You’ve definitely heard of business intelligence and you’ve likely heard the term business analytics before. In fact, you probably heard both terms used interchangeably, but you aren’t quite sure what the difference is. That’s expected, as some in the BI community aren’t exactly sure where the two terms diverge into separate concepts.
BI experts actually have several different interpretations as to what the differences are between the two, but there are commonalities in their personal definitions that we’ll highlight here. In this post, we’ll break it down so you have a better understanding of the unique qualities of both business intelligence and business analytics.
There are many fancy words that can be thrown around in the industry, so it’s not uncommon to be overwhelmed by what each of them mean. The term business intelligence has actually been on the decline for the last 10 years in Google searches while the term business analytics has risen.
According to CIO, Business Intelligence is defined as the following:
“an umbrella term that refers to a variety of software applications used to analyze an organization’s raw data. It’s a discipline made up of several related activities, including data mining, online analytical processing, querying and reporting.”
In other words, BI is the entirety of everything you know in regards to data collection, displaying and this includes the analysis portion of the BI process.
The concept of BI (and its tools) is required to run a company efficiently by giving the decision makers the data needed to make high quality choices.
The CEO of BigData-Startups, Mark van Rijmenam makes a great point in differentiating the two concepts when he said, “…both will provide you with different, not less, insights. BI is important to improve your decision-making based on past results, while business analytics will help you move forwards and understand what might be going to happen.”
How Do You Define Business Analytics?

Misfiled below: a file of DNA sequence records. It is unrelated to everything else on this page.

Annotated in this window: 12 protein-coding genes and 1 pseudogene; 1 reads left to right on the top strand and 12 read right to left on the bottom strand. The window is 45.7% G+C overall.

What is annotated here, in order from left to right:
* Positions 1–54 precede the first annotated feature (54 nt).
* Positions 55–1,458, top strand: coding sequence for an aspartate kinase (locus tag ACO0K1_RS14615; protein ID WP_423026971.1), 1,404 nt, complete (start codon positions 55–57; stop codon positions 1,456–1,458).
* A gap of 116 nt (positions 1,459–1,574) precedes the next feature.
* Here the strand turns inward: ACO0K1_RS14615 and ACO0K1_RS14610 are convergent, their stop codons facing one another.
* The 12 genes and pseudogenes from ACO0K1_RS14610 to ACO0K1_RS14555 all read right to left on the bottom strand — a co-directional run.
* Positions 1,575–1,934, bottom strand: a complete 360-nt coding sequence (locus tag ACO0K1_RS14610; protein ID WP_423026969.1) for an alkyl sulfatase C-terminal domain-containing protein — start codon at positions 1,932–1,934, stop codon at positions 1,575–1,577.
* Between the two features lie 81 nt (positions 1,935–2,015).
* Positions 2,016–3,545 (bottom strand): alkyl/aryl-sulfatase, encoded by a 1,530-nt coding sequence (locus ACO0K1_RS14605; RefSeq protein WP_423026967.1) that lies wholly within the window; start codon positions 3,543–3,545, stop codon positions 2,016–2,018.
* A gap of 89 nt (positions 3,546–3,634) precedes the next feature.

As many will agree that BI’s function is to maintain an organization’s efficiency with the data it provides, business analytics serves as an integral function under the BI umbrella. Analytics takes on many capabilities with several intricate tools that offer several different methods of analysis.
For example, business analytics makes use of your current data to project how your company will perform in the months to come. These functions can be conveniently stored in your BI package in the form of dashboards, reports, data mining or even applications.
Analytics is more about revolutionizing and improving upon your company with the data you collect, while BI serves as a maintenance measure to help you continue working successfully in the present.
As the VP of Engineering at Noetix Products, Pat Roche, put it, “business intelligence is needed to run the business, while business analytics is needed to change the business.”
Still, while many experts have offered their different perspectives on what the fundamental difference is between the two, one thing is clear: both of the concepts work together to offer you solutions for your data collection efforts in the present and the future.
As the term BI has been around for decades now, business analytics is right behind it in popularity. The convenience of having analytical tools within your BI infrastructure, takes away the need to hire analysts in your team. Its integration allows your team members to take over the role and plan for the future with confidence, knowing that your analytical tools have served its purpose well.